Running a Publicly Traded MJ Business

Five Questions with Derek Peterson, Terra Tech CEO and founder

By John Schroyer

Derek Peterson is the head of one of the largest and most stable plant-touching cannabis companies in the United States – California-based Terra Tech Corp.

Terra Tech has acquired 10 marijuana retail and cultivation permits in California and Nevada since its founding in 2008, along with an organic lettuce and herb greenhouse business to diversify its portfolio. Over the past decade, Peterson has grown the company from $7 million in revenue in 2014 to more than $25 million in 2016.

Though Terra Tech’s complete financials for last year were not available as of press time, the company reported revenue of nearly $25 million for the first three quarters of 2017. The company trades on the over-the-counter market as TRTC.

In an interview, Peterson addressed the challenges of heading a publicly traded marijuana company, Terra Tech’s plans and other topics.

What are the biggest challenges in running a publicly traded plant-touching company?

Banking. Because we’re publicly traded, we have quarterly reviews and annual audits. And because we have to deal in cash at almost all of our locations in some capacity, the reality is we have no long-term banking solution in any market, which means a lot of cash handling. That adds a ton of time and complexity to the audit. When you add complexity to the audit, it raises the cost. When you add time to the audit, it raises the risk of not meeting your filing deadline.

(Lack of access to banking) also makes M&A challenging. There are maybe three or four companies out there that I would want to buy. … But if they don’t have books and records that are in order because of their own banking, I can’t buy them. If I buy them and I bring them in and I can’t audit them within 72 days, it puts my filing at risk.

What banking provides is a statement, and off a statement I can get an audit done relatively easy. It’s easy for them to validate cash in and cash out, because it’s done with an unaffiliated third-party entity.

Terra Tech’s revenue more than tripled from $7 million to $25 million between 2014 and 2016, and you were at nearly $25 million during the first nine months of 2017. What do you attribute that solid growth to?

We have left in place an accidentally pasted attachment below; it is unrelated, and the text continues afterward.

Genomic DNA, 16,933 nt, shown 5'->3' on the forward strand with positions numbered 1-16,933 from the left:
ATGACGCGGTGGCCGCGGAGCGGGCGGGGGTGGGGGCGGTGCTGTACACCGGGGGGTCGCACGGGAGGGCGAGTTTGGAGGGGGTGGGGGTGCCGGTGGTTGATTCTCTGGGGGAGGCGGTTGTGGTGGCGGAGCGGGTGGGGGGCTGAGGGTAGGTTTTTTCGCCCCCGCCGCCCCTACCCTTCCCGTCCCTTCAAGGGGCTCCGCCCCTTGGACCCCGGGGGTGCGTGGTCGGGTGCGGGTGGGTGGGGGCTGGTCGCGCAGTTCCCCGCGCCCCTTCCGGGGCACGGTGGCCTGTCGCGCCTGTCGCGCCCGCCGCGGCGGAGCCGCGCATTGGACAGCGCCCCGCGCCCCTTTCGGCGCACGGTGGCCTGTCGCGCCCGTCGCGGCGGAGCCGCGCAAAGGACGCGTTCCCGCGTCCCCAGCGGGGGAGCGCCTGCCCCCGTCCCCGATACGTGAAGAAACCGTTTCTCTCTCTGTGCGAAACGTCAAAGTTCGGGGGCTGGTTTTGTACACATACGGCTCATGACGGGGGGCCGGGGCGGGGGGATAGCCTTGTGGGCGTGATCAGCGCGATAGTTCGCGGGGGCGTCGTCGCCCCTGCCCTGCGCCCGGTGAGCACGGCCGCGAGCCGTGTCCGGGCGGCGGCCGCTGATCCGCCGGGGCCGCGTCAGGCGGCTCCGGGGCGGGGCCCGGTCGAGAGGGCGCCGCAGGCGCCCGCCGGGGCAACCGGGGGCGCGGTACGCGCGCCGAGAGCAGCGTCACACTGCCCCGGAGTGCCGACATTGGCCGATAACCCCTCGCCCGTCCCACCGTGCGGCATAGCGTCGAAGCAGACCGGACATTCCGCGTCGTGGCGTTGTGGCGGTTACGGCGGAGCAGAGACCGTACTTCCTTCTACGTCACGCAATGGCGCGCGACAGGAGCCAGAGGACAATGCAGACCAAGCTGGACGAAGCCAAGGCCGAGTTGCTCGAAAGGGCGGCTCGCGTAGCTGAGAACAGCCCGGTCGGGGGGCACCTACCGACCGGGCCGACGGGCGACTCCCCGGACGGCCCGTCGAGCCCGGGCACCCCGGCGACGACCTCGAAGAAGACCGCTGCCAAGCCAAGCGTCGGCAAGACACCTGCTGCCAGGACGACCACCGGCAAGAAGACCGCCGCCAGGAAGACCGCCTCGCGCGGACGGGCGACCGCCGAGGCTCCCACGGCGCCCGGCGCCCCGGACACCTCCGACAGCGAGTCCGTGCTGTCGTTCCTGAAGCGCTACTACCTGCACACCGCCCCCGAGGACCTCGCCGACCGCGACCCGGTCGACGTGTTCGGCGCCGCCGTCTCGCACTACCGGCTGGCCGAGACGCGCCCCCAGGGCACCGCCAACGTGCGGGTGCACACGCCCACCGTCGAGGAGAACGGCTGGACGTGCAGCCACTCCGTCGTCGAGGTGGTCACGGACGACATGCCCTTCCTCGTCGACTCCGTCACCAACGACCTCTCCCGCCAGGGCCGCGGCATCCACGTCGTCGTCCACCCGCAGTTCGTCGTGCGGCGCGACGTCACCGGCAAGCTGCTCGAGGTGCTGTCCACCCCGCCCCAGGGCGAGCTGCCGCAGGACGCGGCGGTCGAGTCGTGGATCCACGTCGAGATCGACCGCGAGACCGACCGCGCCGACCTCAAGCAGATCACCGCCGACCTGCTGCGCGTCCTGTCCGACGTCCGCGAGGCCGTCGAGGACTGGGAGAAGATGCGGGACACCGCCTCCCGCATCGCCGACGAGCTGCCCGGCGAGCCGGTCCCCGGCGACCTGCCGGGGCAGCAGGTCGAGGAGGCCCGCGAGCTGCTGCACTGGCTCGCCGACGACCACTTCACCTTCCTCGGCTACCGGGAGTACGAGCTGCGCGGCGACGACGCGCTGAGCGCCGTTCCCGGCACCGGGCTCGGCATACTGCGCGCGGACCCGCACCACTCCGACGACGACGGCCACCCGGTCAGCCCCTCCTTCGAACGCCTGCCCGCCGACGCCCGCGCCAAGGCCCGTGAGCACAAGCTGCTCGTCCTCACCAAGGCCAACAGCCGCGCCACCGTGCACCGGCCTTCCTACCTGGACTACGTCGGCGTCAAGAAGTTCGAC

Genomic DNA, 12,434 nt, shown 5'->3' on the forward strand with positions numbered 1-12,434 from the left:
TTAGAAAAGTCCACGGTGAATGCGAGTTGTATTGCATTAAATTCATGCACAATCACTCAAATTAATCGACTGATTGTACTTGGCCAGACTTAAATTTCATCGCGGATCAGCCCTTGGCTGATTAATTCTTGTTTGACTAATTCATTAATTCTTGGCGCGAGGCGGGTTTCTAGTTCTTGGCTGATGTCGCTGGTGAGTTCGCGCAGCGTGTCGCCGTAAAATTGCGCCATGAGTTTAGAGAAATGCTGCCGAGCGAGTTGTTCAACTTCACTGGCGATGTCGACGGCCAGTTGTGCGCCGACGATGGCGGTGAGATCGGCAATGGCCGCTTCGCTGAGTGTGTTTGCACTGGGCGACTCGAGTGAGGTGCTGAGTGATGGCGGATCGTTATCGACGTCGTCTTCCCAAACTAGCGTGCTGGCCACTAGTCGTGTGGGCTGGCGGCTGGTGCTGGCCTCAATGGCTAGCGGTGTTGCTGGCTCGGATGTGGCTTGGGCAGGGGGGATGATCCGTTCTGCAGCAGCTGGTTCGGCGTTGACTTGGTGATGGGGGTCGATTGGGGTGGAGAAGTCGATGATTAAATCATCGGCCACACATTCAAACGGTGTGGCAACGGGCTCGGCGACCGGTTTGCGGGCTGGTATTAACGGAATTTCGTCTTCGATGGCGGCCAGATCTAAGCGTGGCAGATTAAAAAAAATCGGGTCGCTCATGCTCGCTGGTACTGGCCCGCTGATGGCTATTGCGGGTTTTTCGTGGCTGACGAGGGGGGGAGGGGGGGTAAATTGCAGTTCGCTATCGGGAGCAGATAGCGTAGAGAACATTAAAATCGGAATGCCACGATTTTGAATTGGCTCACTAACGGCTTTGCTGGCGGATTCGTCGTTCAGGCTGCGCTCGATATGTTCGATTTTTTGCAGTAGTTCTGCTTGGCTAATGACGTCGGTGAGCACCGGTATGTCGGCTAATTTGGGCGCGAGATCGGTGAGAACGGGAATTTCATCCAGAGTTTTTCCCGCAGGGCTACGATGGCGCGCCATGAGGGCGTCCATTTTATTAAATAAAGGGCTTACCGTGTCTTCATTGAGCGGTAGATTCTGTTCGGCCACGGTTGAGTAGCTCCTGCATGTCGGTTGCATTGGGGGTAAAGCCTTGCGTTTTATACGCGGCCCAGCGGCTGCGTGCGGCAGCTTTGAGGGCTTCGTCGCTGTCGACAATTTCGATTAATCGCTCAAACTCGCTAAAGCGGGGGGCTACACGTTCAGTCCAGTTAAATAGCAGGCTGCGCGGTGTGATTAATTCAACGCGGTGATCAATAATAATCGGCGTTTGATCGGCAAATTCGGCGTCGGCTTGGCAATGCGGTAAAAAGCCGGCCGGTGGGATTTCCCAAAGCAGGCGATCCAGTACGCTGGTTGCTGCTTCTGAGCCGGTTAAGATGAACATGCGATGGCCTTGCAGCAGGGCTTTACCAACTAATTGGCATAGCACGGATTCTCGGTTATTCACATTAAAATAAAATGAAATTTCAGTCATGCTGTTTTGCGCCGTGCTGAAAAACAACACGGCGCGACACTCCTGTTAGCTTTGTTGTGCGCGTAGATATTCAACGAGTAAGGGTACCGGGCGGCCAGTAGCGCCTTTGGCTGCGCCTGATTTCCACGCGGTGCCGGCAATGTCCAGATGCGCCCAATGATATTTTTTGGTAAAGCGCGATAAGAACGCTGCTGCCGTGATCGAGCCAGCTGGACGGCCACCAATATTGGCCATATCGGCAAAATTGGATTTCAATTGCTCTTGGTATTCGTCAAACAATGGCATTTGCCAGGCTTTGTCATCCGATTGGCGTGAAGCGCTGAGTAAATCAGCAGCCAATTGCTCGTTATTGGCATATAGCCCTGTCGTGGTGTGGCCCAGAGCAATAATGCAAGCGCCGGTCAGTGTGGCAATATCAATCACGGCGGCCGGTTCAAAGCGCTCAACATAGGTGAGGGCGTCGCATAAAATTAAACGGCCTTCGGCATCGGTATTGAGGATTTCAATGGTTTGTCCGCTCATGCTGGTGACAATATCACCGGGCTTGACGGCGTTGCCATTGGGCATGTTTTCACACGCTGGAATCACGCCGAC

It was the opening of Nevada. That was a huge opportunity for us, the migration from medical to adult use. We saw that thing go from 10 mph to 100 mph. Business went up 200%-300% with the adaptation and early implementation of adult use.

Which states or countries are you targeting for expansion?

The original idea was, let’s just maximize California and Nevada – they’re close to each other, we can share a corporate headquarters, so there were a lot of economies of scale working in those two markets. We were really avoiding all the other states, because every new state, it’s a new attorney, a new lobbyist, new headquarters, new staff, new accounting.

But in New Jersey … we’ve got 250,000 square feet of engineered greenhouse (where we grow Edible Gardens produce), plus a bunch of office space and a big staff. Now Gov. (Phil) Murphy is expanding medical and fast-tracking adult use at some point this year, so by default we’re going to go to Jersey, because we’re there already.
We’re not really focused on jumping into any other major markets right now.

What are your ambitions for Terra Tech?

We want to get up on the (New York Stock Exchange) or the Nasdaq, and we want to really fund the company at that point. We’ve raised $80 million over the last few years, and that’s great. But our longer-term aspiration is to get to $100 million in revenue, get up on the Nasdaq, really fund the company and truly grow (by raising significantly more capital to fund expansion).

Longer term, we’ll probably spin off retail into its own entity and keep wholesale with its suite of brands as a separate entity. But I want to build a nice portfolio and a nice suite of brands – from concentrates to vape products to edibles to beverages. A lot of our focus is on increasing our footprint in cultivation and extraction so we could bring a breadth of products and brands to the table. That’s where the real long-term value is.

What do you think Terra Tech may have to do to compete long term on an international scale, given that Canadian companies are expanding their footprints so quickly and taking the lead globally?

Its access to capital. We’ve built out an amazing footprint just nickel-and-diming our way through small-cap financing. So real institutional support will change that paradigm drastically for us. If I had a bankroll of $300 million, I could go on an acquisition tear and really consolidate the areas and businesses right now that I think are ripe for consolidation.

This interview has been edited for length and clarity.

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